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"Sergiovanni's book gives life and meaning to the words 'lifeworld' and 'systemsworld'—bringing a new and insightful perspective to the discourse on school reform—and challenges school leaders to gain a more holistic view of students and interaction in the teaching-learning process."—Gerald N. Tirozzi, executive director, The National Association of Secondary School Principals
"Once again, Sergiovanni has used his remarkable and unique insight to bring clarity to a major challenge of current leadership—the use of standards. He has managed to contextualize the issue of standards, through looking at the 'lifeworld' of schools, in a way no one else has. This is a fresh and thought-provoking take on a subject school leaders must understand."—Paul D. Houston, executive director, American Association of School Administrators
This inspiring book calls for leaders who act according to the unique culture, values, and needs of their schools. Tom Sergiovanni examines why this "lifeworld" is so vital to school success and shows how local leadership can make the difference in creating healthy, rigorous schools. He explores the crucial link between school character and school improvement. By building institutional character at the local level, principals, superintendents, and policymakers can not only protect the lifeworld of their schools but also craft an educational system based on layered loyalties and shared accountability.
The Lifeworld at the Center.
School Character, School Effectiveness.
Competence and Caring in Action.
Community in a Diverse Society.
Layered Standards and Shared Accountability.
Whole Child, Whole School, Holistic Assessment.
Teachers: Keys to School Improvement.
Deep Change and the Power of Localism.
Leadership, Democracy, and the Lifeworld.
Building diverse and effective school communities that focus on both caring and competence is a good idea. But we have a problem. We can't have this kind of community and a standards movement that imposes on all schools the same expectations and the same outcomes for learning. The present standards movement needs to be realigned. If we continue with standardized standards and assessment then we place community building at risk and compromise the lifeworlds of parents, teachers, students, and local communities. We can avoid this problem by switching to layered standards and shared accountability. Both can accelerate the building of effective school communities. By switching we can have our cake and eat it, too.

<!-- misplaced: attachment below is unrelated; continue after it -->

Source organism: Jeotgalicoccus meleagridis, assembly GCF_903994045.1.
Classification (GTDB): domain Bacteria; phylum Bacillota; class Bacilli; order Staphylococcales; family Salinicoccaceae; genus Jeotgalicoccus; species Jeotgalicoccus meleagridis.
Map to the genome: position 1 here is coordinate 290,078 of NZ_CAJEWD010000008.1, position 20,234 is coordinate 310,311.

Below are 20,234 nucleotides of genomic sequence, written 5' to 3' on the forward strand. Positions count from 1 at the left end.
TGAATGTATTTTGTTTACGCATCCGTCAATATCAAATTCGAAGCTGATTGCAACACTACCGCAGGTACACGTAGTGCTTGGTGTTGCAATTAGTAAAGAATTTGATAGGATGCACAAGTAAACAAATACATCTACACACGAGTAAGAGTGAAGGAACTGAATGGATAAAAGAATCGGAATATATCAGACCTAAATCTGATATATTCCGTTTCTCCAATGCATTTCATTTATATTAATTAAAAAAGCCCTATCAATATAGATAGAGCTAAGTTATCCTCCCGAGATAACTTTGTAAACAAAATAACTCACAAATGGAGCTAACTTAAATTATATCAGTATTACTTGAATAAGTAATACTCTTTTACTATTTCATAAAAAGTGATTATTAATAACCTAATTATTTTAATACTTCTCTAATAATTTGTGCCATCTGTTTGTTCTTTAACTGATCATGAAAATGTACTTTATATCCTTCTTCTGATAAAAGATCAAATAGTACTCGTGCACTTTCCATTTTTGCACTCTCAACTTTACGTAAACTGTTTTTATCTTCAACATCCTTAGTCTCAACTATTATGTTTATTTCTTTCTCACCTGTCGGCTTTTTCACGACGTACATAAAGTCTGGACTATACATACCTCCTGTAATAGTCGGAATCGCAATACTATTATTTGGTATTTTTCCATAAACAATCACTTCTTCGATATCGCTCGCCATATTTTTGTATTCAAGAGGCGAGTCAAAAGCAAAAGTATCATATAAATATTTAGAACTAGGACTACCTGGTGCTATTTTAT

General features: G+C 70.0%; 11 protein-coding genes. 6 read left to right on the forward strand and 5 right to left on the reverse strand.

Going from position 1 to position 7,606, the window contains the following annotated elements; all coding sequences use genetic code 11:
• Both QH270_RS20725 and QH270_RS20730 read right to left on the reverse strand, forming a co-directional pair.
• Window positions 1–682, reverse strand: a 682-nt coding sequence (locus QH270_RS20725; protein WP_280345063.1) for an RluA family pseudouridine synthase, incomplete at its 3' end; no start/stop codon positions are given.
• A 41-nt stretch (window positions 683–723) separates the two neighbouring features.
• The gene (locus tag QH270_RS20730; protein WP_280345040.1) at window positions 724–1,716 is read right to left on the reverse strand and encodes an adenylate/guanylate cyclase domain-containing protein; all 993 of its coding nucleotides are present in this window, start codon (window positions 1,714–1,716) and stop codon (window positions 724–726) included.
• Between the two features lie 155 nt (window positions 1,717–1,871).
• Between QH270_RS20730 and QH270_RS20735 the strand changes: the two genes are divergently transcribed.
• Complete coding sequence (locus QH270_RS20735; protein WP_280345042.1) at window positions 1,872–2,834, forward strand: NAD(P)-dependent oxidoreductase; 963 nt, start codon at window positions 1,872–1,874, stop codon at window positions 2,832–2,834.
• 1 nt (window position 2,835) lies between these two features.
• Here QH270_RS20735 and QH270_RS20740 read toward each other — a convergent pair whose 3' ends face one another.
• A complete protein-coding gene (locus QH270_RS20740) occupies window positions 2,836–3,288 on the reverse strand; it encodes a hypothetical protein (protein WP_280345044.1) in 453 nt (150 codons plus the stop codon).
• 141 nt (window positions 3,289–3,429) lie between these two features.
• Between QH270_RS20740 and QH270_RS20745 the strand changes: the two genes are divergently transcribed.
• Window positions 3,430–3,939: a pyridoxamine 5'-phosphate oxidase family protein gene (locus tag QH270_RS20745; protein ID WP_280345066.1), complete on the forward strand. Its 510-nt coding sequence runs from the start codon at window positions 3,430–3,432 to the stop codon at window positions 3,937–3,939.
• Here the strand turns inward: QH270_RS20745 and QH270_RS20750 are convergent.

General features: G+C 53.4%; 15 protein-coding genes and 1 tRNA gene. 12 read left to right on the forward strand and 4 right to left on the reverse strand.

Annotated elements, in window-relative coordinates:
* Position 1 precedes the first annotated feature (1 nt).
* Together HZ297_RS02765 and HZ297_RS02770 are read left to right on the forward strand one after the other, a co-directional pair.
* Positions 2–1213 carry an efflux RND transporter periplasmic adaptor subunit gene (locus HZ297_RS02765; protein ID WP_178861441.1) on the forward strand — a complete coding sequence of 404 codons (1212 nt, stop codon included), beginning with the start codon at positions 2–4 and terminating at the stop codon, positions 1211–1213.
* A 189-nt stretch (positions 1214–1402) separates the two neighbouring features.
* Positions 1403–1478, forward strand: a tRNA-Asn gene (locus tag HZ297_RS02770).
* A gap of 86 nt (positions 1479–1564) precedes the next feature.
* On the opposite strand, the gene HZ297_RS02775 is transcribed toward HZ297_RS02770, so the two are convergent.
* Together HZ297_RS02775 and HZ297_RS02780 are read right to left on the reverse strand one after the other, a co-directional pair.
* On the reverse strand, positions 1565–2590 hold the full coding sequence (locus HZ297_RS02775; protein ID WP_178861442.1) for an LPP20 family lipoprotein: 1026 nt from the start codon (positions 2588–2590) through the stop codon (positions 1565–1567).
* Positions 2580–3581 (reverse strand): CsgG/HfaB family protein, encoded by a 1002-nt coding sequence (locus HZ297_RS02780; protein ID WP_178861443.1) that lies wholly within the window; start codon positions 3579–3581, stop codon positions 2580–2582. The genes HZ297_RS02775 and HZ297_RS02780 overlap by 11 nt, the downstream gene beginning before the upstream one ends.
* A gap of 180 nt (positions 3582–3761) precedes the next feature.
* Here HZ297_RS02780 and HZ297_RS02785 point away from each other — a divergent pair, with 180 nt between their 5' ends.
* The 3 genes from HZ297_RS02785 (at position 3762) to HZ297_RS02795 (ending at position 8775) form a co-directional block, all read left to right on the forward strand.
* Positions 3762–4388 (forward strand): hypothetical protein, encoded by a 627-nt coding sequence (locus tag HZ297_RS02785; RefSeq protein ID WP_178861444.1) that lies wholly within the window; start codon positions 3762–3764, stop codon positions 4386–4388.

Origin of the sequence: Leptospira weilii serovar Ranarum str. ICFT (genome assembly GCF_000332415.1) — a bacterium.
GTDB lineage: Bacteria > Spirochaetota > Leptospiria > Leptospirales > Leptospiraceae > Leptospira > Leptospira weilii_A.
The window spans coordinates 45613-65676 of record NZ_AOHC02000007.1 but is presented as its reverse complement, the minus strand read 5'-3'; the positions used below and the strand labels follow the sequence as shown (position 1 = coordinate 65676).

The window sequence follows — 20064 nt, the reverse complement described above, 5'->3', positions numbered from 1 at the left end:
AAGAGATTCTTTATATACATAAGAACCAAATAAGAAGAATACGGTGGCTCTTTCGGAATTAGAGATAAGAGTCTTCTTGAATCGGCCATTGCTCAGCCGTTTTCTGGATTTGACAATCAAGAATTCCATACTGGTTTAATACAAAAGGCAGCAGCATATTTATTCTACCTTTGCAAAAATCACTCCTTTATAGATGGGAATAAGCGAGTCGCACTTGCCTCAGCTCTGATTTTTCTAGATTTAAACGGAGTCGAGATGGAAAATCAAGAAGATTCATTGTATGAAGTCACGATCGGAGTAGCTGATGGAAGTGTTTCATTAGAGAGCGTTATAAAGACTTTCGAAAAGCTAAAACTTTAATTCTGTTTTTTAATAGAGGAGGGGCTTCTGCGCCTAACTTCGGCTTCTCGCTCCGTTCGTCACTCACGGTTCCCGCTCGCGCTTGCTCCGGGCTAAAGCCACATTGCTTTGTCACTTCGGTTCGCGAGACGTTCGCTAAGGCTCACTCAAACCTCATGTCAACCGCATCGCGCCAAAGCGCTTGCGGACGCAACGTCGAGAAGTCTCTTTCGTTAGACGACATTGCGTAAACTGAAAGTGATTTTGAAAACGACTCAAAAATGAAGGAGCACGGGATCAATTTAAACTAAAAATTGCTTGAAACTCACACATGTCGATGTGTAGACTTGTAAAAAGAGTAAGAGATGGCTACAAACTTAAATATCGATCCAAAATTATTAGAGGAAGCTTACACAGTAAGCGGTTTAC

Switching our approach to standards is not the same as doing away with standards. Setting standards for what students need to know, for what levels of civility should characterize student behavior, for what schools need to do, and for how parents, teachers, and even governors and legislators define their roles with respect to educational issues is good for students, schools, and the country. Standards are most useful when they are accompanied by assessments that can be used to determine where we are with respect to our goals and to help us get better. Personally, I like standards and assessments, if we have the right kind. Both can help us to define the common good and to come together in a quest to pursue that good. Standards and assessments can play an important role in building the kinds of focused and caring school communities most Americans want.